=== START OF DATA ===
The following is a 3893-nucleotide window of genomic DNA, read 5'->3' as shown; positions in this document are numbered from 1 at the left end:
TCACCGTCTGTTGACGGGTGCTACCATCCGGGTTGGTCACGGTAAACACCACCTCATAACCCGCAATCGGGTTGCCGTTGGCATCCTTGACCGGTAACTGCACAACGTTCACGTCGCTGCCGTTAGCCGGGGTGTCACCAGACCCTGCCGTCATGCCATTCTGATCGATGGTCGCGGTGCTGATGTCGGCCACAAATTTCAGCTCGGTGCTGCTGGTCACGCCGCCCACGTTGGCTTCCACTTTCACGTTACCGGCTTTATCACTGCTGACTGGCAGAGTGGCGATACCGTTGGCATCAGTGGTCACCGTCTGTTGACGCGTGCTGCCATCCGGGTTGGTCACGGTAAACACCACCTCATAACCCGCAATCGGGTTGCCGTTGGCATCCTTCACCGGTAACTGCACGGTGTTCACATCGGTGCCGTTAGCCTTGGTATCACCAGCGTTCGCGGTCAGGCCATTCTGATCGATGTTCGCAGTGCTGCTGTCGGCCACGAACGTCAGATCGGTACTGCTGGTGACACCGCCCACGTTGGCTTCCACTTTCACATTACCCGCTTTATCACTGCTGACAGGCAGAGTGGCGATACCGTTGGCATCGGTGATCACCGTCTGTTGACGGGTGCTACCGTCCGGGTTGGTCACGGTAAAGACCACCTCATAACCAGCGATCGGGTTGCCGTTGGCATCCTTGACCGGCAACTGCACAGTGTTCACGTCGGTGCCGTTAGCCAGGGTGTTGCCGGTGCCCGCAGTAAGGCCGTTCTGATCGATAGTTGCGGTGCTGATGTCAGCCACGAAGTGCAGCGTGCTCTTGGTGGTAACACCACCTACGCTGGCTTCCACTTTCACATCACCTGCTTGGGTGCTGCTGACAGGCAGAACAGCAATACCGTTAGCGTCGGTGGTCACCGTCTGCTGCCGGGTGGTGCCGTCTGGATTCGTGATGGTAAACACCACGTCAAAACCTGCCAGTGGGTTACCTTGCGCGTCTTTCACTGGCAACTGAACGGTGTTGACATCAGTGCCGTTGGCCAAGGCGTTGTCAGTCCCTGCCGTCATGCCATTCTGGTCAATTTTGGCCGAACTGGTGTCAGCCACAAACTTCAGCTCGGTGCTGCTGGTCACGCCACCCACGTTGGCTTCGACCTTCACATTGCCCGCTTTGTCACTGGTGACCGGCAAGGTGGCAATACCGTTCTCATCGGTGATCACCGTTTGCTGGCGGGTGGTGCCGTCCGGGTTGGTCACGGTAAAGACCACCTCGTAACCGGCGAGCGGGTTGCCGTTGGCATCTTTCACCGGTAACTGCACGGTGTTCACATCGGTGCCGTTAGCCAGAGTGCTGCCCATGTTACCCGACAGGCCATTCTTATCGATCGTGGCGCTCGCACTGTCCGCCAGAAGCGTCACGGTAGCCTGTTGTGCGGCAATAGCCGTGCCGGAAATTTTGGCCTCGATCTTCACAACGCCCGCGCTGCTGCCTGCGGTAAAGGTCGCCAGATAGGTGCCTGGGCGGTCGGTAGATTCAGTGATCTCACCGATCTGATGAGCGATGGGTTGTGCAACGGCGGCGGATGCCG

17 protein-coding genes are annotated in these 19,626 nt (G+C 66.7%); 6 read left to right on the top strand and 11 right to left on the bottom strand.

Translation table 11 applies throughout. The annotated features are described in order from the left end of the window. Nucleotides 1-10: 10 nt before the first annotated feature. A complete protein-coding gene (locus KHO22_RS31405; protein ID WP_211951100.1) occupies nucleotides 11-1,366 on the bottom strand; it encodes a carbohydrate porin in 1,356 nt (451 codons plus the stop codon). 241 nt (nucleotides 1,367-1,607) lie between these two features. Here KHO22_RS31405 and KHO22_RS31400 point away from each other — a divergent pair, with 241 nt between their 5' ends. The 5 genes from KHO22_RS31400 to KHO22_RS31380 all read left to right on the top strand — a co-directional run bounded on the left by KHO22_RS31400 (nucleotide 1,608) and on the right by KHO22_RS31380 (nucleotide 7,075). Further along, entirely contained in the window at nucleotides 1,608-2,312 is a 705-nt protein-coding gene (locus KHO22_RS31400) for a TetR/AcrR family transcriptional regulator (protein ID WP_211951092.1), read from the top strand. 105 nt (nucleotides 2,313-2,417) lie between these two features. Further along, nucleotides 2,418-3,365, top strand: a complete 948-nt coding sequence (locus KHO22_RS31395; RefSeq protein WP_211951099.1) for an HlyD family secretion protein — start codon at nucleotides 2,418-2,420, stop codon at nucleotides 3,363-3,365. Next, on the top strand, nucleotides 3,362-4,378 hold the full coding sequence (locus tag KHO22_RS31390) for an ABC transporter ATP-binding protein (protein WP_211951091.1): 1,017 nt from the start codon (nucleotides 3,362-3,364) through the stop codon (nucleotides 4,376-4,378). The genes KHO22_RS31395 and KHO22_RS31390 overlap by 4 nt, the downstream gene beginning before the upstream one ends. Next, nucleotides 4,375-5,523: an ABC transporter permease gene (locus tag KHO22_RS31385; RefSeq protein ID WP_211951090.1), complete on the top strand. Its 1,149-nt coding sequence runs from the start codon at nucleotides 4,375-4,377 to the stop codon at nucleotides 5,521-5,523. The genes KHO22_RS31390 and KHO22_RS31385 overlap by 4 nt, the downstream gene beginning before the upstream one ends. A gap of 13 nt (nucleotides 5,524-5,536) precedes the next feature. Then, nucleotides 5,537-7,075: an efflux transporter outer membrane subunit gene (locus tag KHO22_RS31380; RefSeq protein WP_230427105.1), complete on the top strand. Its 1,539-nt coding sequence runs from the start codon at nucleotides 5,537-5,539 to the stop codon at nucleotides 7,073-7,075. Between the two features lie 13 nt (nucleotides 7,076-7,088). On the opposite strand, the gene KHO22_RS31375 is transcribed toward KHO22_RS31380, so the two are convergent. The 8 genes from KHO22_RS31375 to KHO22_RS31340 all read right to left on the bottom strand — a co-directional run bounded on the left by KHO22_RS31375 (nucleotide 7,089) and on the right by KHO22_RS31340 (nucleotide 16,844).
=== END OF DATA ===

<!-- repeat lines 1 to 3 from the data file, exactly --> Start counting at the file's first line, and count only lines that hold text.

The following is a 3893-nucleotide window of genomic DNA, read 5'->3' as shown; positions in this document are numbered from 1 at the left end:
TCACCGTCTGTTGACGGGTGCTACCATCCGGGTTGGTCACGGTAAACACCACCTCATAACCCGCAATCGGGTTGCCGTTGGCATCCTTGACCGGTAACTGCACAACGTTCACGTCGCTGCCGTTAGCCGGGGTGTCACCAGACCCTGCCGTCATGCCATTCTGATCGATGGTCGCGGTGCTGATGTCGGCCACAAATTTCAGCTCGGTGCTGCTGGTCACGCCGCCCACGTTGGCTTCCACTTTCACGTTACCGGCTTTATCACTGCTGACTGGCAGAGTGGCGATACCGTTGGCATCAGTGGTCACCGTCTGTTGACGCGTGCTGCCATCCGGGTTGGTCACGGTAAACACCACCTCATAACCCGCAATCGGGTTGCCGTTGGCATCCTTCACCGGTAACTGCACGGTGTTCACATCGGTGCCGTTAGCCTTGGTATCACCAGCGTTCGCGGTCAGGCCATTCTGATCGATGTTCGCAGTGCTGCTGTCGGCCACGAACGTCAGATCGGTACTGCTGGTGACACCGCCCACGTTGGCTTCCACTTTCACATTACCCGCTTTATCACTGCTGACAGGCAGAGTGGCGATACCGTTGGCATCGGTGATCACCGTCTGTTGACGGGTGCTACCGTCCGGGTTGGTCACGGTAAAGACCACCTCATAACCAGCGATCGGGTTGCCGTTGGCATCCTTGACCGGCAACTGCACAGTGTTCACGTCGGTGCCGTTAGCCAGGGTGTTGCCGGTGCCCGCAGTAAGGCCGTTCTGATCGATAGTTGCGGTGCTGATGTCAGCCACGAAGTGCAGCGTGCTCTTGGTGGTAACACCACCTACGCTGGCTTCCACTTTCACATCACCTGCTTGGGTGCTGCTGACAGGCAGAACAGCAATACCGTTAGCGTCGGTGGTCACCGTCTGCTGCCGGGTGGTGCCGTCTGGATTCGTGATGGTAAACACCACGTCAAAACCTGCCAGTGGGTTACCTTGCGCGTCTTTCACTGGCAACTGAACGGTGTTGACATCAGTGCCGTTGGCCAAGGCGTTGTCAGTCCCTGCCGTCATGCCATTCTGGTCAATTTTGGCCGAACTGGTGTCAGCCACAAACTTCAGCTCGGTGCTGCTGGTCACGCCACCCACGTTGGCTTCGACCTTCACATTGCCCGCTTTGTCACTGGTGACCGGCAAGGTGGCAATACCGTTCTCATCGGTGATCACCGTTTGCTGGCGGGTGGTGCCGTCCGGGTTGGTCACGGTAAAGACCACCTCGTAACCGGCGAGCGGGTTGCCGTTGGCATCTTTCACCGGTAACTGCACGGTGTTCACATCGGTGCCGTTAGCCAGAGTGCTGCCCATGTTACCCGACAGGCCATTCTTATCGATCGTGGCGCTCGCACTGTCCGCCAGAAGCGTCACGGTAGCCTGTTGTGCGGCAATAGCCGTGCCGGAAATTTTGGCCTCGATCTTCACAACGCCCGCGCTGCTGCCTGCGGTAAAGGTCGCCAGATAGGTGCCTGGGCGGTCGGTAGATTCAGTGATCTCACCGATCTGATGAGCGATGGGTTGTGCAACGGCGGCGGATGCCG

17 protein-coding genes are annotated in these 19,626 nt (G+C 66.7%); 6 read left to right on the top strand and 11 right to left on the bottom strand.